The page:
Psych drugs: the real mass killer?

Psychiatric drugs are involved in a huge proportion of mass shootings, as well as suicides and other violent acts, and this video reveals how deeply the drugs, not guns, may be impacting on society.

Guns are blamed for the mass killings that keep making headlines and inflaming anti-gun lobbyists, but almost no one is looking seriously at the roles of medication and mental health.

The side effects of prescribed psychiatric drugs can be horrendous, and if guns can be labelled the tool for mass killings, these medications could be called the trigger.

“There is overwhelming evidence that psychiatric drugs cause violence,” states the Citizens Commission for Human Rights International, an organisation that is calling for a US federal investigation into the use of psychiatric drugs.

“22 International drug regulatory warnings cite violence, mania, hostility, aggression, psychosis and even homicidal ideation. School shootings committed by individuals under the influence of such drugs have resulted in 109 wounded and 58 killed.”

CCHR also points out that in many cases, the records relating to the mental health treatments being used by mass killers have not been made public. That information has not been released in regards to Adam Lanza, the Newtown shooter, but it has been reported he was receiving some kind of treatment. The medical records of one of the infamous Columbine killers, Dylan Klebold, have been kept secret by authorities, but it’s known he and his fellow shooter, Eric Harris, had undergone mental health treatment.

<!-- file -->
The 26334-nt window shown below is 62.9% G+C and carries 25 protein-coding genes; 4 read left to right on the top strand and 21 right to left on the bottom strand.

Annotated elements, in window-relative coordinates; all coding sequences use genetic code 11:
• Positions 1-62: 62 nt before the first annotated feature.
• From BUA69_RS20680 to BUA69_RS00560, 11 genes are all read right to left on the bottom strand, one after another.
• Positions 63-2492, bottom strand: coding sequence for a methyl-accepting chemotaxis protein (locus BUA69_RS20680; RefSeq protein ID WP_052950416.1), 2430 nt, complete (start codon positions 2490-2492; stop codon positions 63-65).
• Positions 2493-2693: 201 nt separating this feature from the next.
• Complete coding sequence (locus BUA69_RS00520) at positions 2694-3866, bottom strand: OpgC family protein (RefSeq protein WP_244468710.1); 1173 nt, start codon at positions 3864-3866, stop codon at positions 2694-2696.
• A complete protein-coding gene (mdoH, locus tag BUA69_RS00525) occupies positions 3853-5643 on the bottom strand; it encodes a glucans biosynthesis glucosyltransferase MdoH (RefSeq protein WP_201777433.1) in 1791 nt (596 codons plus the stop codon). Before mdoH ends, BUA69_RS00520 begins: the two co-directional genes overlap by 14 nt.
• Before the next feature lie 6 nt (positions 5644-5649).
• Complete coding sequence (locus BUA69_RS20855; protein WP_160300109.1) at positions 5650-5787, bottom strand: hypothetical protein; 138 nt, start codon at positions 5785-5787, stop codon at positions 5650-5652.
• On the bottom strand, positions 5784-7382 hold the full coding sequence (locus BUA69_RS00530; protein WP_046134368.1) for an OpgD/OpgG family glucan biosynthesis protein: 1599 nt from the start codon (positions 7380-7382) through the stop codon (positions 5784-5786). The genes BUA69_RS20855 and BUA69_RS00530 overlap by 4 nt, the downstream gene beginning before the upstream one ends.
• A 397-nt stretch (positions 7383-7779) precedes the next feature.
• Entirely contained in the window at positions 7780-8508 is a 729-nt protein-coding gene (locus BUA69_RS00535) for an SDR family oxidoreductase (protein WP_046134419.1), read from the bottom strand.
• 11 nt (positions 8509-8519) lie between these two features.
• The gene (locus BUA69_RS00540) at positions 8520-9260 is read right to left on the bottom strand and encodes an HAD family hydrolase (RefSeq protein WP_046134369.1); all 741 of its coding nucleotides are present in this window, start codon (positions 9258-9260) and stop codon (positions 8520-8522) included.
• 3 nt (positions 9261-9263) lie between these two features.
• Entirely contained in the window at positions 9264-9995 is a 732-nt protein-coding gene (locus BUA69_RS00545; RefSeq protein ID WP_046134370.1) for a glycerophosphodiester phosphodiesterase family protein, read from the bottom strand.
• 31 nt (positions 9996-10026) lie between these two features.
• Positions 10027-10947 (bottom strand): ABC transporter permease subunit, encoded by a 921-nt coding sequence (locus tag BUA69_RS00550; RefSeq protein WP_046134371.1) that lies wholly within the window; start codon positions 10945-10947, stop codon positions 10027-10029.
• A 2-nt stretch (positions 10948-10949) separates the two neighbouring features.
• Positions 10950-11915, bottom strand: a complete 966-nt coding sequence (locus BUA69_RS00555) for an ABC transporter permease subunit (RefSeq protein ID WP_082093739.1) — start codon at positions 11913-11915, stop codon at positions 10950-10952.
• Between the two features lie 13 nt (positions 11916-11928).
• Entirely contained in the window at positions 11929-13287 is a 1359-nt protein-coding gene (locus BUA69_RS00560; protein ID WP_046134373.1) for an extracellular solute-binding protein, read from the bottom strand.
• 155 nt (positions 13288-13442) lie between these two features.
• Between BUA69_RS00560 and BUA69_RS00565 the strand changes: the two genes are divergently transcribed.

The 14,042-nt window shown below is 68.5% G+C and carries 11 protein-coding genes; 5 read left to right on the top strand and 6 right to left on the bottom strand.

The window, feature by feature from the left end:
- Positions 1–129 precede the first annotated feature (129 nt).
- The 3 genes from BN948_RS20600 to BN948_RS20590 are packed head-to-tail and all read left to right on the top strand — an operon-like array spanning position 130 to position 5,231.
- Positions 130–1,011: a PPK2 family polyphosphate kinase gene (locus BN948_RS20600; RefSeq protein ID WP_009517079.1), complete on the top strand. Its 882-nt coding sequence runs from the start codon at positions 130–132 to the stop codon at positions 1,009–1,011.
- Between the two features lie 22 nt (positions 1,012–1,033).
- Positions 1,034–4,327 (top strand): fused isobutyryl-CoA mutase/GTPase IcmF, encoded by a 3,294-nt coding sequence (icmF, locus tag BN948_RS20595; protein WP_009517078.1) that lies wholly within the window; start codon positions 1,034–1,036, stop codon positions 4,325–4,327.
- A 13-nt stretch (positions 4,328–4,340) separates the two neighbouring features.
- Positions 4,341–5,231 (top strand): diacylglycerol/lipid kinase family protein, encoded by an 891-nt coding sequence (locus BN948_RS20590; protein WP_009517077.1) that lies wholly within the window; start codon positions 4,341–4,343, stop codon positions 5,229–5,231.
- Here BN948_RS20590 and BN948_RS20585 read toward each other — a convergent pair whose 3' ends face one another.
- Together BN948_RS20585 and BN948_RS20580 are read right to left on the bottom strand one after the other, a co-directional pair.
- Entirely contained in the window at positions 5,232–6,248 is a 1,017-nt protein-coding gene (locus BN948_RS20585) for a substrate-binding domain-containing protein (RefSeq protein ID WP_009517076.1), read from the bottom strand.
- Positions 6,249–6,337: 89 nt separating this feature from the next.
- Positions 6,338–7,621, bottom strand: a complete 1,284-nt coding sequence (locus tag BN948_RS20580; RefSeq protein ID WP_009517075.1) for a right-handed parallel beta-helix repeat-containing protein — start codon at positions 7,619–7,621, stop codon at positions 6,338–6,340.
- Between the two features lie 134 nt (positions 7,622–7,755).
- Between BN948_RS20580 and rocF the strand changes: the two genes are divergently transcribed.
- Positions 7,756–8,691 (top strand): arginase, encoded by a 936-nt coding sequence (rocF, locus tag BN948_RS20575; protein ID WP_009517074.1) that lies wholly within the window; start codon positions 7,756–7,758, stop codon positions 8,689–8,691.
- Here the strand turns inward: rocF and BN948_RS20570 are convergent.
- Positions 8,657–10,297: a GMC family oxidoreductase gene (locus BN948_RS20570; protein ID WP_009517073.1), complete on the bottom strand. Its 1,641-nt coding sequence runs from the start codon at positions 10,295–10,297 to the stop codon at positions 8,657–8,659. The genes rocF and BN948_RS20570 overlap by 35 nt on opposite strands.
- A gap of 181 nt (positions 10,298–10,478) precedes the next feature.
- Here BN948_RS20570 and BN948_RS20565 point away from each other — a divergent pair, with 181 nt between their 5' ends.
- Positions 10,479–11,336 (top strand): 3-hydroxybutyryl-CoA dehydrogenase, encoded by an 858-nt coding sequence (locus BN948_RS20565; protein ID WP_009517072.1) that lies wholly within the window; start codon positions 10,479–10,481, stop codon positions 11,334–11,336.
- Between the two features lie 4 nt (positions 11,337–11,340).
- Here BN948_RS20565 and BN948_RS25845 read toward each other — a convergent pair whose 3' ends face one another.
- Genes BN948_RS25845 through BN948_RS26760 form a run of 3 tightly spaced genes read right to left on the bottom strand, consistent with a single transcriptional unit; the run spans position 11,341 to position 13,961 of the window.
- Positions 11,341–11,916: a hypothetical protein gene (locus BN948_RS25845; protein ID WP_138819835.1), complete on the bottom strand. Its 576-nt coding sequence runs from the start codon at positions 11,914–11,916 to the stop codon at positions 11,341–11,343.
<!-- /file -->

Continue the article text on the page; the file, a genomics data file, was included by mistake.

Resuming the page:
A well researched article on has plenty of detail on the subject.

This video raises many questions, and makes the link between the rise of mass killings and the increased prescription of psychiatric medications.

As we’ve said many times, the issue is not guns, it is much broader and more complex than that. The gun control argument is not just flawed, it’s futile if society doesn’t tackle the root causes of violence.

We’ve highlighted this video for the questions it raises, especially in context of the gun-control lobby’s vociferous attacks on firearms and legitimate shooters. We do not intend it as a comment on psychiatry or the mental health industry, which is well outside our area of expertise. We do not necessarily endorse the CCHR. MM.




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Mick Matheson

Mick grew up with guns and journalism, and has included both in his career. A life-long hunter, he has long-distant military experience and holds licence categories A, B and H. In the glory days of print media, he edited six national magazines in total, and has written about, photographed and filmed firearms and hunting for more than 15 years.